Speaker: Prof. Kavé Salamatian
Title: Hey, why should I forward any packets to you?
The past years have seen the emergence of new scenarios in networks: sensor nets, DTNs, social networks, etc. All these interesting and challenging cases have in common that the traditional forwarding paradigm, that is “store and forward,” is not really applicable. We will present in this talk a framework englobing all different forwarding paradigm in the above networks as well as classical networks. In particular, the framework integrates selfish nodes and provides a way to deal with incentives to cooperate in information diffusion in a network. We will illustrate this with an application where nodes have to exchange data to extend their local view of traffic to a global view to enable distributed anomaly detection. However their local information is correlated with their neighbors’ information. Moreover, a node that is selfish wants to get the best glance on other nodes’ state while giving away as little information on its own state as possible . Meaning that an incentive/punishment cooperative mechanism is needed to deal with node selfishness. Last but not least we assume that the level of precision needed about node states is not a priori known and it needs to be defined online during the operation of the system. We will show that the framework presented in the first part of the talk provide a communication scheme that addresses the above described challenges, i.e., an information exchange scheme that enables the extension of local to global view, respecting the node selfishness (expressed in terms of amount of data (in bits) that is exchanged with others) and the level of precision it is obtaining from other nodes. This will show that the new framework open new way for innovative approach in information diffusion in networks and in particular in distributed anomaly detection.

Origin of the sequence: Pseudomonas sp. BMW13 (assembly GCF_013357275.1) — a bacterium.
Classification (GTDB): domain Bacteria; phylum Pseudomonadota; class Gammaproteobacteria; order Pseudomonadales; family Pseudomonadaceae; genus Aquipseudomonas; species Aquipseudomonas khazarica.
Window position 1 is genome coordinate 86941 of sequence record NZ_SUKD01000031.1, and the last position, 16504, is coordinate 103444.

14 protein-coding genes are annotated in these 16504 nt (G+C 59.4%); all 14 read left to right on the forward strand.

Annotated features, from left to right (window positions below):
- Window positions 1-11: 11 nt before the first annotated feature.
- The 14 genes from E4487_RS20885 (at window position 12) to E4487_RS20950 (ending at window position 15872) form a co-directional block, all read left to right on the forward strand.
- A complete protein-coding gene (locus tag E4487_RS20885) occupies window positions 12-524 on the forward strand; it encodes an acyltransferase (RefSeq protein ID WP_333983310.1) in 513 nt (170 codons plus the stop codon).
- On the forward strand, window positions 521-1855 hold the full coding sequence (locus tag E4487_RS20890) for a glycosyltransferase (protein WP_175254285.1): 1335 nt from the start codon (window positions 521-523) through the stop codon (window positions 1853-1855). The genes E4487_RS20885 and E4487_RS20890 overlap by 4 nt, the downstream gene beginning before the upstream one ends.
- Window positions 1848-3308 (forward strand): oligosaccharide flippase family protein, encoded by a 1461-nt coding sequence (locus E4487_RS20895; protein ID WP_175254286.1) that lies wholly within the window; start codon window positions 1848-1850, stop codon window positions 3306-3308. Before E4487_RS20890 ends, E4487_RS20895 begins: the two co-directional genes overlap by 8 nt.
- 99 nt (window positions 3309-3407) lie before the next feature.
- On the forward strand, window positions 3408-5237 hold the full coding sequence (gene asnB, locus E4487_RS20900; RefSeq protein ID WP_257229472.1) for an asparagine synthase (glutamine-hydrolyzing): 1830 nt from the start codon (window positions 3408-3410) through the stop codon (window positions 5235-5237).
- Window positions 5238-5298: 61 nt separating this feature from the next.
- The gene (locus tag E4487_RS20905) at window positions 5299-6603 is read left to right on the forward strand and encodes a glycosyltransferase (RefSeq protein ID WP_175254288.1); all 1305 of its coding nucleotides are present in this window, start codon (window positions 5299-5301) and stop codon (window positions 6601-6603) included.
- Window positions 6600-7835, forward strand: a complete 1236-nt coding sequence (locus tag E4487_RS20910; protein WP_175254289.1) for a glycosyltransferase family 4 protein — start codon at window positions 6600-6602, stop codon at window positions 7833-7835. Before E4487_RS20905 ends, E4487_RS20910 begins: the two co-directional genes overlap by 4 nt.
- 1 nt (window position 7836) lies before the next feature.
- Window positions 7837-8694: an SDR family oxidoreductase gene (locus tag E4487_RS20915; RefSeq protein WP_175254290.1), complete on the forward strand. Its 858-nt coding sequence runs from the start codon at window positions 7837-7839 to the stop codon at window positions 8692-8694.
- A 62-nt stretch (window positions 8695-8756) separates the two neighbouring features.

Kavé Salamatian is a full professor at University of Savoie. His main areas of researches are Internet measurement and modeling, and networking information theory. He was previously reader at Lancaster University, UK and associate professor at University Pierre et Marie Curie. Kavé has graduated in 1998 from Paris SUD-Orsay university where he worked on joint source channel coding applied to multimedia transmission over Internet for his Phd. In a former life, he graduated with a MBA, and worked on market floor as a risk analyst and enjoyed being an urban traffic modeler for some years. He is working these day on figuring out if networking is a science or just a hobby and if it is a science what are its fundamentals.
Date: 31st October, 2012.
Time: 14.00-15.00 hrs
Venue: QMUL Maths:1.03